A Question I Can’t Answer

If tradition is so great at inculcation, why don’t I know any actual traditionalists? Was there a rapture of all the traditionalists and no one heard? Where is the success? Where are the children of traditionalists?

C’mon: Anyone can call themselves a traditionalist. The most fervent apologists for tradition have been “traditional” for about five minutes. Is that a trustworthy source? Would a traditionalist find a tradition of five minutes trustworthy?


17 thoughts on “A Question I Can’t Answer

  1. Because traditionalists are few and tend to gather at a few traditional churches. For Catholics, I could only count two in the Detroit area, and there were the large families. Mormonism is mainly a tradition, and they have large families.
    Evangelicals that hold to the old-time religion too.

    You are searching backwards. Find the children and the pious, and you will find real traditionalists.

    Words don’t mean the same things these days. I can’t fix that.

  2. This reminds me of a conversation about Bible translations that I had with several friends. They insisted that Bible translators use the most recent texts from the original languages when they make their translations. I thought they were talking about Critical Text versus Majority Text stuff. But they were not. There point was that translators use the most recently edited texts. The most recent editions of whatever the Critical scholars publish.

    It is similar when a modern American family wants to become “traditional.” They gather together some sources on the way people used to live, whether it is, “On Plymouth Plantation,” or “Little House on the Prairie.” And then they pick aspects of that life to reconstruct.

  3. Conclusion: Bible translators don’t translate the actual ancient texts. They translate a reconstruction of those texts. Traditionalists don’t live a tradition that they received from their forefathers, they live a reconstruction of a tradition.

  4. Cane
    From what I can tell, the reason you find so few traditionalists is that so many decided to follow tradition only because it was a preference, and not a necessity. As such, they weren’t traditionalists but merely people who preferred older practices. They are those that doff their hat to a king out of desire for worldly goods, and not actual loyalty to God and king.

    So yes, traditon is not self propagating, but does propagate. I would call myself a traditionalist, because a seed found good soil in me and I am doing what I can to keep the soil well rended and clear of thorns. It is hard, yet worthy work. I do not know what traditionalist tree has taken root in me beyond it being Roman Catholic and tied to Christ’s Bride, but there are an endless variety within such a well tended garden.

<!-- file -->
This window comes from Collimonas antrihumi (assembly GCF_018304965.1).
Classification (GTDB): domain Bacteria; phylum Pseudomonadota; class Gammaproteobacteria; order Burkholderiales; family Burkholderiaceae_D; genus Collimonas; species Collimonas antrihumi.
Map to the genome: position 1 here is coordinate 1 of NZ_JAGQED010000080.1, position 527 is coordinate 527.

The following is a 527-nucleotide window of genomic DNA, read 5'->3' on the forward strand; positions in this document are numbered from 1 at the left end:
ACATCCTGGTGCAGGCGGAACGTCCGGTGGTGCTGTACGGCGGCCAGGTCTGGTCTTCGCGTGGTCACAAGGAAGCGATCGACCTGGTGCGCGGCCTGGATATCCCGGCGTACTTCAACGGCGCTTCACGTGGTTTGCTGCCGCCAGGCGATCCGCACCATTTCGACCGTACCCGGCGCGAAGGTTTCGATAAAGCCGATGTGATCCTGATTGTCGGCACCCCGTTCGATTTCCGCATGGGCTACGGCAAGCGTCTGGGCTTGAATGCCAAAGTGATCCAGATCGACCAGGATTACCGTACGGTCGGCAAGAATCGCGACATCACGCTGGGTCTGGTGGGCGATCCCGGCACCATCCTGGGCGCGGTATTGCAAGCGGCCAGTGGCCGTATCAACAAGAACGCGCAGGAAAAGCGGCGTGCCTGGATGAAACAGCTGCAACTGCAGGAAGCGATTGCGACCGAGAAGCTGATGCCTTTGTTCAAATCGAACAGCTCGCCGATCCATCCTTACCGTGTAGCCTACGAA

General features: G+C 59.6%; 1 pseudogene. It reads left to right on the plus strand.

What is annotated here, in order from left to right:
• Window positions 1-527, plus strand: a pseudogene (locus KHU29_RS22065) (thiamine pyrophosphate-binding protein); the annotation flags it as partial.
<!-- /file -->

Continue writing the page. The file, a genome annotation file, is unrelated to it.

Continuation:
5. Yes there is more Amish now then ever before, including them branching out to Latin and South America. They are thriving, but only because they hide behind the modern world. They and their situation is more complex then folks folks would credit

    Part of the problem with finding a traditionalist is…. which set of traditions?

    Making moonshine and bootlegging is a time honored tradition of my family and people. My son is 4th generation SOCOM. Episcopalian if the religious tradition of my mother’s people. Its hard to imagine a more godless organization, so I algin with the more severe faith of my father’s people, though I miss the grand services of my teenage Episcopalian years. Go back far enough and the religious tradition of my forefathers is paganism.

    Basically it’s to large and to open ended of a question to have much meaning

  6. On the Amish:

    I’ve been thinking about this question (the OP) for a few weeks. During that time I considered The Amish…until it occurred to me that considering The Amish traditional is actually evidence of my own modernism. The Amish are only about 300 years old.

    And they didn’t really become The Amish until the 20th Century. Living without cars, electricity, and the Internet in a society before cars and electricity and the Internet isn’t actually counter-cultural. And on what basis is eschewing the last hundred years of technology Christian? There’s nothing particularly Biblical about their divisions. They did not hearken back to some earlier form of Christian society. They are a kind of reactionary modern.

    The Amish are Christian hippies, as far as I can tell.

  7. Legit Cane, and talking about the Amish/ Anabapist is like trying to nail jello to the wall

    A council of elders type deal sets up the various bylaws for each community so there can be some fairly major differences from place to place. The one I grew up near did have a few trucks to help with farm stuff, had a community telephone, would buy things from local, modern merchants but made their own nails. Which was, at the time, rare and they would periodically get new members as other communities elected to by mass produced nails, putting their old nail maker out of work and in search of a new home.

    The old Amish community would pay for the relocation

    Pretty modern concept if you ask me

  8. Another related observation: In America, empty grocery stores are turned into churches, and traditionalists scoff at American Christianity.

    In Europe, empty churches are turned into grocery stores, but traditionalists pine for the good ol’ European Christendom.

  9. Also, since this is a blog, I assume no one here is Amish…

    Creating an Amish-kosher steam-driven Internet interface would make an awesome Rube Goldberg-esque machine.

  10. Pingback: Don’t conflate “tradition” and Ultimate Truth. | Things I Wish I'd Known Sooner

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